Anyone who’s worked a full-time job will be accustomed to occasionally feeling drained or stressed. Neither necessarily has to be brought on by anything in particular, but the effects of this can be damaging to both happiness and productivity. At the Women in Strategy Summit in New York this March, Sara Getz, content strategist at Facebook, presented on the importance of self-care in the work environment and the ways in which all employees can benefit.
Sara began by discussing the narrative around self-care that currently exists online. The trend seems to be focused on lists of things that people can do to rid their lives of stress and hardship, minor improvements that can act as a panacea. Search Instagram for self-care and you’ll see, as Sara puts it, ‘beautiful candles in beautiful candle holders, with small brass spoons to put your tea into your teapot.’ This side of self-care makes for a nice picture, but it all too often misses the point of what self-care actually tries to achieve. If people feel too busy to take care of themselves properly, having a bath and lighting a candle can feel like self-care ticked off for the day.
Self-care is more than small indulgences or treats; it’s a vital act of self-preservation. Audre Lorde described it as ‘an act of political warfare’ in 1988, and self-care is about finding ways to keep yourself emotionally and physically well in a draining world, a notion that particularly applies to women and people of color (for whom the pressures and stresses can be greater). ‘This is a historical part of self-care that can sometimes get a little bit lost in our current discussion,’ Sara argued.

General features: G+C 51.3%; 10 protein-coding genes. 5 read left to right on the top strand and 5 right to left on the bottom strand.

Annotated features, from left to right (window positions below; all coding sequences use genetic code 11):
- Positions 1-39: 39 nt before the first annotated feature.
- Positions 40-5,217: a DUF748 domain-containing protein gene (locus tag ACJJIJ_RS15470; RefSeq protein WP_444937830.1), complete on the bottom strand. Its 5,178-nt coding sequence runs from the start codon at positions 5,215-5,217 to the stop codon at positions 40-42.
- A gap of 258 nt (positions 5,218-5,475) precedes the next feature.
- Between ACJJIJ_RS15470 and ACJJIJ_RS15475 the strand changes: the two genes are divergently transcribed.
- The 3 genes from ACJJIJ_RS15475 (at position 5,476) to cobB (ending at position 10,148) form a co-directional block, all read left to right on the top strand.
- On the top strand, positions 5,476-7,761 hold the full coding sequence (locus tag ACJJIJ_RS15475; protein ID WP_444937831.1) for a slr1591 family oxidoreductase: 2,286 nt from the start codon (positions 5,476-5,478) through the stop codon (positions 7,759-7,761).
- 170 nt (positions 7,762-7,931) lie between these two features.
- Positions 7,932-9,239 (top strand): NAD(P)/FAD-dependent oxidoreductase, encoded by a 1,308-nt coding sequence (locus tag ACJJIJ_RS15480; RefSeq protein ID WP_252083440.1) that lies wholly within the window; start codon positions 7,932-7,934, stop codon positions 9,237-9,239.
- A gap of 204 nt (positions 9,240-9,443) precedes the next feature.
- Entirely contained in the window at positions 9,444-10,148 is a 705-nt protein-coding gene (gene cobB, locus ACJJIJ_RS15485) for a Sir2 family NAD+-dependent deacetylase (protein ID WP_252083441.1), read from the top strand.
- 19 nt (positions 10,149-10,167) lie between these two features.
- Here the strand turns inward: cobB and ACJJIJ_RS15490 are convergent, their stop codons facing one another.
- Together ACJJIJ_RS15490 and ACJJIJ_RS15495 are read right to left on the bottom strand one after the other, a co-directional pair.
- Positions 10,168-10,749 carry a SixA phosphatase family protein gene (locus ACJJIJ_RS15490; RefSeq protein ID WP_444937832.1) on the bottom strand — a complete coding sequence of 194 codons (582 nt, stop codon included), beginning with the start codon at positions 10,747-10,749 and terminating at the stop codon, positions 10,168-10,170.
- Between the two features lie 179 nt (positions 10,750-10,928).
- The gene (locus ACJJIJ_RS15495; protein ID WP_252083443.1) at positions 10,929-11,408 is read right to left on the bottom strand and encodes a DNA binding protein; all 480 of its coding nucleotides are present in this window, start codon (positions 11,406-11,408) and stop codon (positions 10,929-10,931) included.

‘My definition of self-care, the way I think of it, is that it’s the practice of creating space in your day to do things that nurture and sustain you. And then if we start to bring that professional angle into it - because, what does this have to do with our careers? - it’s really so that you can care not just for yourself in your day-to-day life, but also think about caring for your career.’ Sara then went on to reveal that at Facebook, self-care manifests itself firstly as finding work that you’re either good at or have a passion for as a priority. Secondly, finding work that brings meaning not just personally but for the teams that you might be working with. And thirdly finding ways to add value.
A lack of attention to self-care can make employees more self-critical. The rumination and procrastination that comes from this can make employees feel like they’re stagnating, which leads to burnout. This cycle is damaging for companies on two levels - the employees they maintain are prone to stress and burnout, and the ones they lose contribute to a high employee turnover. Behind only financial worries - which are intrinsically tied into work - working life is the second-biggest cause of stress in the US.
One way of dealing with this burnout is to first notice and make a log of the things you start doing when you’re stressed. Be it sacrificing things you enjoy, losing sleep, or becoming forgetful, identifying your own signals is the first step to protecting yourself against burnout. Once you’ve acknowledged these, you can more easily flag your own behavior and take it easy when the time comes.
Then, start small. Just dropping one unnecessary commitment from your calendar - an unproductive meeting, for example - means that you can use that time more effectively. It can be awkward withdrawing yourself from meetings but, if they don’t benefit you and you add little to them, it’s worth cutting them out. Also, think weekly rather than daily. Too many self-care guides will tell you to micromanage your time and revolutionize yourself within a day but, as Sara points out, this is both unrealistic and stressful in its own way.
In summary, self-care can be vital for employees that are prone to feeling burnout. The steps to alleviating this are simple - identify your burnout triggers and warning signs, start small, build on existing good habits you might have, and remember that self-care is a practice rather than a quick fix. From employee retention to productivity and happiness, the benefits of promoting self-care can be beneficial to all companies.